Next step: Netflix for the wealth management space
Change is afoot in wealth management as groundbreaking technology creates platforms allowing for transparency, control and ease of access, once regulatory approval is granted
Digital tokens are an edgy subject for both investors and regulators alike but what about when the underlying asset is a regulated and established quant hedge fund. Does that change their assessment?
Singapore-based financial technology firm Xen is confident it will and is building out a blockchain based business the founders hope will break the mould and lead to a transformation of the industry.
Katrina Cokeng and Manish Sansi formulated their alternative investment wealth management platform in the Lion City, now recognized as Asia's financial technology hub.
Among the strongest pull factors in selecting Singapore were access to talent, a robust financial technology infrastructure, a forward-thinking regulator and a strong pool of fintech oriented investment capital.
New hires are being added to the business as it ramps up. Cokeng says two new hires had recently joined, enlarging the Singapore team to ten strong. "We are hiring really quickly," she adds.
Cokeng and Sansi claim Xen is the ﬁrst-of-its-kind wealth management platform that will give mass affluent investors the opportunity to access alternative investments to achieve active returns.
The pair have ambitious plans to innovate and democratize an industry which up until now has been dominated by and designed for ultra-high net worth and institutional investors.
What is going to differentiate Xen's digital token is that it will be controlled under a given jurisdiction's regulatory laws, initially in this case by the Financial Services Commission in Mauritius.
The fintech's beta product meanwhile was launched last week. Xen will work closely with an unnamed but 'friendly' quant hedge fund allowing for testing and calibrating of the blockchain based robo-advisory technology.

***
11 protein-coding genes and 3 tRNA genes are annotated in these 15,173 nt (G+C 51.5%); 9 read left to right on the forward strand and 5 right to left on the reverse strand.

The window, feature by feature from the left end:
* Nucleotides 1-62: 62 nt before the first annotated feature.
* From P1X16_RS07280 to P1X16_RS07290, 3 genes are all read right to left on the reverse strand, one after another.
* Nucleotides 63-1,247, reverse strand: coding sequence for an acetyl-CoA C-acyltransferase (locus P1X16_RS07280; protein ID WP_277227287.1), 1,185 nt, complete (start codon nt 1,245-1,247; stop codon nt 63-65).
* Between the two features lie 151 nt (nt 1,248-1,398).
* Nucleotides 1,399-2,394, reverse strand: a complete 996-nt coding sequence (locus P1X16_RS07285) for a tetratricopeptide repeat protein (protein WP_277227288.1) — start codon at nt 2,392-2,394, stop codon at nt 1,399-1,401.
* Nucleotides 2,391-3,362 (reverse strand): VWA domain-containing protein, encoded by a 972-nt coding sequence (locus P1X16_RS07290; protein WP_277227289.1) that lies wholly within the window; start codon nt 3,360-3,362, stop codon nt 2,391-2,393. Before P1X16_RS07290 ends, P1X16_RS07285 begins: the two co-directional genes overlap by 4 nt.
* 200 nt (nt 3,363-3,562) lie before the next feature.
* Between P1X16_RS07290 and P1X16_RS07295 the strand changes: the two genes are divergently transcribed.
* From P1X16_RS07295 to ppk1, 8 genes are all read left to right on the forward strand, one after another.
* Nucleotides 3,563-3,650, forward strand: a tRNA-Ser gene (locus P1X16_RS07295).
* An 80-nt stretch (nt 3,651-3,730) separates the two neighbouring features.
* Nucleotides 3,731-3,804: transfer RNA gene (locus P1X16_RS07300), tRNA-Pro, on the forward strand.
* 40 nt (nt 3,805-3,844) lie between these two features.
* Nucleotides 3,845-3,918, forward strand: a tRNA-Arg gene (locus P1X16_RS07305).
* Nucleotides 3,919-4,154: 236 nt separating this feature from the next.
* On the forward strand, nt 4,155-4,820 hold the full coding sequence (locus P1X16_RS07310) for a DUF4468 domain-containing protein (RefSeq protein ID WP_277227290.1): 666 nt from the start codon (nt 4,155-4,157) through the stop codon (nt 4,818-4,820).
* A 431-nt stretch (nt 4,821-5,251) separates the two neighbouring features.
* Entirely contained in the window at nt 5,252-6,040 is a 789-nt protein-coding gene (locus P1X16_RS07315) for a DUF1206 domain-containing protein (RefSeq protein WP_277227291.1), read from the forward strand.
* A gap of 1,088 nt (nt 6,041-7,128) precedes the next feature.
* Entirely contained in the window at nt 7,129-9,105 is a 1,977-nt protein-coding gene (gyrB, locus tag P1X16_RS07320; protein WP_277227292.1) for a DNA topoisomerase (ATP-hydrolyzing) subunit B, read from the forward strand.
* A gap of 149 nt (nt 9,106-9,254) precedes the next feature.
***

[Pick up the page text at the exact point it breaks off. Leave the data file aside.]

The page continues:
A small number of selected clients will use the Xen digital tokens in the trial that Cokeng and Sansi see as bringing them a little closer towards their vision of an industry shake-up.
At the same time the Xen team is preparing for its entry into a regulatory sandbox controlled by the financial regulator in Mauritius, scheduled to start in February 2019.
"We're really looking to build the next generation wealth management platform," says Sansi. "It is a big thing to say, but essentially, if you were to create a Fidelity or a Vanguard today, you would do it with the latest technologies. So for us that would be leveraging the best of blockchain," he adds.
By using the Mauritius sandbox Xen hopes to approach other regulators, most likely in Asia, with a tried, tested and licensed product.
"I think that's why it's important to have this regulatory sandbox license in Mauritius. That would actually make us the first licensed security token for any sort of alternative investment," Cokeng says.
The firm's ultimate target market is likely to focus on millennials and xennials, who are just coming of age in terms of their wealth, whether it's inherited or made from employment income.
Xen's own research points to millennials and xennials as looking for transparency and control, elements that the blockchain platform will provide.
The founders have not started actively fundraising preferring instead to focus on getting the licensing in place, stressing that the fintech is not something they would really want to scale without the correct regulatory approval. "What we are looking to essentially build is like the Netflix for the wealth management space. Where ultimately our customers would be attracted to our platform, not because they want security tokens per se, but because of the exposure to the best underlying assets," according to Cokeng. "It will be our job to identify those assets and bring them on board," adds Sansi.
He also says that is why the space Xen is in, in terms of security tokens, is something that regulators can get comfortable with because the underlying assets are assets that they know. These are funds and securities that are already licensed from a traditional standpoint.
Under a scenario where many established wealth managers have the clients but not the cutting-edge investment technology, Cokeng did not rule out that somewhere down the line the fintech could partner with a traditional bank or financial services firm.
"Yes, I think later down the line we're certainly very open to partnering with banks in terms of offering our technology platform. And of course, we would love to be licensed ultimately in Singapore as well," she adds.